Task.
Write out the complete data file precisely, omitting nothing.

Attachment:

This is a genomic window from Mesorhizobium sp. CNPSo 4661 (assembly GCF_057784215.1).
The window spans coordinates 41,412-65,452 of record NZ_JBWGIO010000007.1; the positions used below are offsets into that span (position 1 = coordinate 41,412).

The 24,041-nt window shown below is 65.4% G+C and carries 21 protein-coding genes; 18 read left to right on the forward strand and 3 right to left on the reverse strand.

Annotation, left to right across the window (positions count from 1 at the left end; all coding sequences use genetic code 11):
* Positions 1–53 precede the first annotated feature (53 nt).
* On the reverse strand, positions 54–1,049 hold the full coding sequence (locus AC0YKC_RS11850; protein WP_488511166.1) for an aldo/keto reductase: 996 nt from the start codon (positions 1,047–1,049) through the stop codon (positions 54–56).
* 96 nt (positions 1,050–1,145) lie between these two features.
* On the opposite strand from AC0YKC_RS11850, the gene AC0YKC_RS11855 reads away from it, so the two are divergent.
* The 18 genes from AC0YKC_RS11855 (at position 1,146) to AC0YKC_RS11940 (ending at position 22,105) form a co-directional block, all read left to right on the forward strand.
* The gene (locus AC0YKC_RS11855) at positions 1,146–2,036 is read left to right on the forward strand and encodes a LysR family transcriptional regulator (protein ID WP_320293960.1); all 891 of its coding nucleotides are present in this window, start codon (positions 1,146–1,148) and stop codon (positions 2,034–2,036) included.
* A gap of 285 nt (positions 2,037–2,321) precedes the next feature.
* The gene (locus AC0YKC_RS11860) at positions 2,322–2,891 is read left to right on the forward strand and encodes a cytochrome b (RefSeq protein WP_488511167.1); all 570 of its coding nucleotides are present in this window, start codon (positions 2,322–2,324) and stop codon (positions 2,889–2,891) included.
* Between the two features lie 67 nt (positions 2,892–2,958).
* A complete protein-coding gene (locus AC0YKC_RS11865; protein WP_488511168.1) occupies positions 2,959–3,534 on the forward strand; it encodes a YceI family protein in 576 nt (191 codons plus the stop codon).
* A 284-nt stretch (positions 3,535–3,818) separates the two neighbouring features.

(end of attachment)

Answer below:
This is a genomic window from Mesorhizobium sp. CNPSo 4661 (assembly GCF_057784215.1).
The window spans coordinates 41,412-65,452 of record NZ_JBWGIO010000007.1; the positions used below are offsets into that span (position 1 = coordinate 41,412).

The 24,041-nt window shown below is 65.4% G+C and carries 21 protein-coding genes; 18 read left to right on the forward strand and 3 right to left on the reverse strand.

Annotation, left to right across the window (positions count from 1 at the left end; all coding sequences use genetic code 11):
* Positions 1–53 precede the first annotated feature (53 nt).
* On the reverse strand, positions 54–1,049 hold the full coding sequence (locus AC0YKC_RS11850; protein WP_488511166.1) for an aldo/keto reductase: 996 nt from the start codon (positions 1,047–1,049) through the stop codon (positions 54–56).
* 96 nt (positions 1,050–1,145) lie between these two features.
* On the opposite strand from AC0YKC_RS11850, the gene AC0YKC_RS11855 reads away from it, so the two are divergent.
* The 18 genes from AC0YKC_RS11855 (at position 1,146) to AC0YKC_RS11940 (ending at position 22,105) form a co-directional block, all read left to right on the forward strand.
* The gene (locus AC0YKC_RS11855) at positions 1,146–2,036 is read left to right on the forward strand and encodes a LysR family transcriptional regulator (protein ID WP_320293960.1); all 891 of its coding nucleotides are present in this window, start codon (positions 1,146–1,148) and stop codon (positions 2,034–2,036) included.
* A gap of 285 nt (positions 2,037–2,321) precedes the next feature.
* The gene (locus AC0YKC_RS11860) at positions 2,322–2,891 is read left to right on the forward strand and encodes a cytochrome b (RefSeq protein WP_488511167.1); all 570 of its coding nucleotides are present in this window, start codon (positions 2,322–2,324) and stop codon (positions 2,889–2,891) included.
* Between the two features lie 67 nt (positions 2,892–2,958).
* A complete protein-coding gene (locus AC0YKC_RS11865; protein WP_488511168.1) occupies positions 2,959–3,534 on the forward strand; it encodes a YceI family protein in 576 nt (191 codons plus the stop codon).
* A 284-nt stretch (positions 3,535–3,818) separates the two neighbouring features.